Monitoring the gut microbiome via AI and omics: a new approach to detect infection and AMR and to support novel therapeutics in broiler precision farm

Lead Research Organisation: University of Nottingham
Department Name: School of Veterinary Medicine and Sci


The production of poultry for meat consumption (broilers) is rising globally, the UK being amongst the countries with the highest production. Poultry meat consumption pro capita in the UK is twice more than pork and almost three times more than beef, and growing. Poultry endemic diseases due to bacteria, viruses and parasites are frowned upon, as they can cause considerable economic losses. To save production, the use of broad-spectrum antibiotics at any sign of incipient disease is widespread, even when the source of the disease has not been pinpointed yet (let alone the bacterial origin). The act of administering antibiotics increases the risk of the pathogen developing resistance (antimicrobial resistance - AMR), making it more difficult to fight that pathogen in the future. To reduce the use of broad-spectrum antibiotics, solutions are urgently needed for farms to efficiently monitor livestock, identify infections and the source of infection as soon as possible, and administer more targeted therapeutics.

The project aims at developing new surveillance solutions specifically designed for use by the broiler industry. These solutions are designed to be turn-key: operators will periodically upload data acquired within the farm to a cloud-based service where the state of production will be assessed automatically. Warnings and advice will be sent back to the farmers via apps on smartphones/tablets, in case infections, co-infection or increased likelihood of AMR are detected.
The project will cover the main pathogens of bacterial, viral and parasitic origin affecting UK broiler farming, as well as AMR to the main classes of antibiotics routinely administered in the country.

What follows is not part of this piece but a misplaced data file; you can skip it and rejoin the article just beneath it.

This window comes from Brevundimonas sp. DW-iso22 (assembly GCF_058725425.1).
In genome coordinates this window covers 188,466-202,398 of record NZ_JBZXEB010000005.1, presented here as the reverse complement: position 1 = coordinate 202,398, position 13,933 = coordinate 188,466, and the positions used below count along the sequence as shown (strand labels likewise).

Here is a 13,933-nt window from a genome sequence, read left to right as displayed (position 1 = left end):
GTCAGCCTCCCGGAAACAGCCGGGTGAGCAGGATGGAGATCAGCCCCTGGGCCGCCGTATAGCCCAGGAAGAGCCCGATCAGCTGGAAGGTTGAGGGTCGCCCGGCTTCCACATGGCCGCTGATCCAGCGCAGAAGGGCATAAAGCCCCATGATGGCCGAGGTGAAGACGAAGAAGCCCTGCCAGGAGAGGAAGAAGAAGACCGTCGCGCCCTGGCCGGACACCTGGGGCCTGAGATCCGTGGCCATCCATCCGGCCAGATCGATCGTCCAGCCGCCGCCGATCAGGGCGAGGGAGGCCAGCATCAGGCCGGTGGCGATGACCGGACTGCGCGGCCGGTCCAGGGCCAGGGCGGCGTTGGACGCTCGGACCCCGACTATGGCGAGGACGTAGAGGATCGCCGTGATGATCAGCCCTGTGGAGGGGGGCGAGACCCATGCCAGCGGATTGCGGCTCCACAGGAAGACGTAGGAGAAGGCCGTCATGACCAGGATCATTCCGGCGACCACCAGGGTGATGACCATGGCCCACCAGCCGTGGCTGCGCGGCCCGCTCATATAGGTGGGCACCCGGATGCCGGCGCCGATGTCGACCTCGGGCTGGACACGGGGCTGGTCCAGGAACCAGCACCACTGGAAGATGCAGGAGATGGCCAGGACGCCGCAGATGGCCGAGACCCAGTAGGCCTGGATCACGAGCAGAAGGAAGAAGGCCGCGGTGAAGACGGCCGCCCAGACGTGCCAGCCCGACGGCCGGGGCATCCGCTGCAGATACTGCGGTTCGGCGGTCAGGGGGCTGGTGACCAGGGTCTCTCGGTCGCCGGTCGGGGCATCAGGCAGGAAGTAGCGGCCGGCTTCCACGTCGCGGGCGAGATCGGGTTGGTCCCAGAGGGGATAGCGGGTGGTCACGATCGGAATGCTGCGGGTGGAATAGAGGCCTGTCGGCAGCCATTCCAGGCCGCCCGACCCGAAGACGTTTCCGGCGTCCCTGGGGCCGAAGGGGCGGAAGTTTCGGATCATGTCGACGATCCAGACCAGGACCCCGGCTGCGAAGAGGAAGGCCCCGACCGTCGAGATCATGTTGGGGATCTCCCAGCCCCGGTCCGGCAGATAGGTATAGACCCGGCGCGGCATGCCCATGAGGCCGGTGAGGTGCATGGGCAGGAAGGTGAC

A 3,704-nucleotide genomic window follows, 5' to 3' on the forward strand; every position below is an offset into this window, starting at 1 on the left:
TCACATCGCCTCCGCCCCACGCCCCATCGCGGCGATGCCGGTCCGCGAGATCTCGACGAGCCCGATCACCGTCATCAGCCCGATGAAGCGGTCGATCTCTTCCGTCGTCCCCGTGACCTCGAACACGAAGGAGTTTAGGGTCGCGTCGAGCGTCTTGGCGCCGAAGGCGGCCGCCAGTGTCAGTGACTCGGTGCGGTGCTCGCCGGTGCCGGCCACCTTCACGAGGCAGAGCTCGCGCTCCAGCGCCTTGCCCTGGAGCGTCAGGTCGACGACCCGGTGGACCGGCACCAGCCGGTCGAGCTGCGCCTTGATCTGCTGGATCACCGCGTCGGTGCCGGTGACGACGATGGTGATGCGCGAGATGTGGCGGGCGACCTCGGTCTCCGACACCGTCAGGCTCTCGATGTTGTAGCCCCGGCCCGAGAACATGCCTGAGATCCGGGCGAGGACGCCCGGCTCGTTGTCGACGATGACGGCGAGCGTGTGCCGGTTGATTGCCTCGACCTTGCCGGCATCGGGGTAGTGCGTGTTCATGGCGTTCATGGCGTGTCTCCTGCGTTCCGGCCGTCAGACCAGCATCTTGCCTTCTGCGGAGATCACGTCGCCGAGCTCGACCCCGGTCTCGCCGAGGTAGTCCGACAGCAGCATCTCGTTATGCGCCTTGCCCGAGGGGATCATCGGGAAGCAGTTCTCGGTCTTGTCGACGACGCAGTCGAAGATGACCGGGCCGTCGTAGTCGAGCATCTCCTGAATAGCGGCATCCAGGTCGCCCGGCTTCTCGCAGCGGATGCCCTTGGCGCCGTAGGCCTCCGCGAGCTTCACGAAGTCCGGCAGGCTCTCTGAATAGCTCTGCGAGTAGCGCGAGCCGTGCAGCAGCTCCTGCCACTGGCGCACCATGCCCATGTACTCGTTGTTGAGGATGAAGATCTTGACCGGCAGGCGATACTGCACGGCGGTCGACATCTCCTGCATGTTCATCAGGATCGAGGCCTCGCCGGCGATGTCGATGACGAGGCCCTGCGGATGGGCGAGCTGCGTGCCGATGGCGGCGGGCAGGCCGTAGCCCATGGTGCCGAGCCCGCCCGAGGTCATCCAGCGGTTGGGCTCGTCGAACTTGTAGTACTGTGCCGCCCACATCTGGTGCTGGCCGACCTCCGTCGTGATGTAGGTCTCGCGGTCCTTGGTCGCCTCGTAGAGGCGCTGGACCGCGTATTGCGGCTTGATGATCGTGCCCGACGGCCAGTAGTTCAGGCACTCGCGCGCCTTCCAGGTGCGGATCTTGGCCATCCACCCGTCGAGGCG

How will surveillance solutions achieve their predictions, and how will we decide what data to upload? At the core of the project there is a data mining method powered by machine learning, recently perfected by the applicants. The method allows to consider a large amount of heterogeneous information collected from the farm, including historical data of previous infections/AMR events, and allows the development of mathematical models that, based on observing specific patterns in the collected information, estimate the likelihood of infection or resistance manifestations. The method also allows to isolate what farm variables are the most important for each type of prediction (e.g. a specific infection, or AMR trait): these variables are called "biomarkers". Initially, we will consider many variables: sensor data on temperature, humidity, illumination and air composition in the barn, microbiological analysis of samples from feathers, soil, barn floors, water, feed, and operator boots. An important role is reserved to data originating from the analysis of the gut microbiome, i.e. the microbial species living in the broiler gut, whose abundances, genetic traits and metabolic functions, have been proven implicated in numerous aspects of infection and resistance. Co-presence of viruses and parasites will be considered. Thanks to machine learning, for the first time it will be possible to prune such a multitude of variables, isolating the most relevant (biomarkers) to be used in the final prediction models. These models will be turned into software applications running remotely as cloud services. Users (farmers) will periodically upload information (biomarker values) as required, allowing for the models to replicate exactly at any time the state of the real production (models will become "digital twins", being virtual replicas of the real system). Farmers will then receive messages via web-based apps, reporting warnings, alarms, or suggested therapies.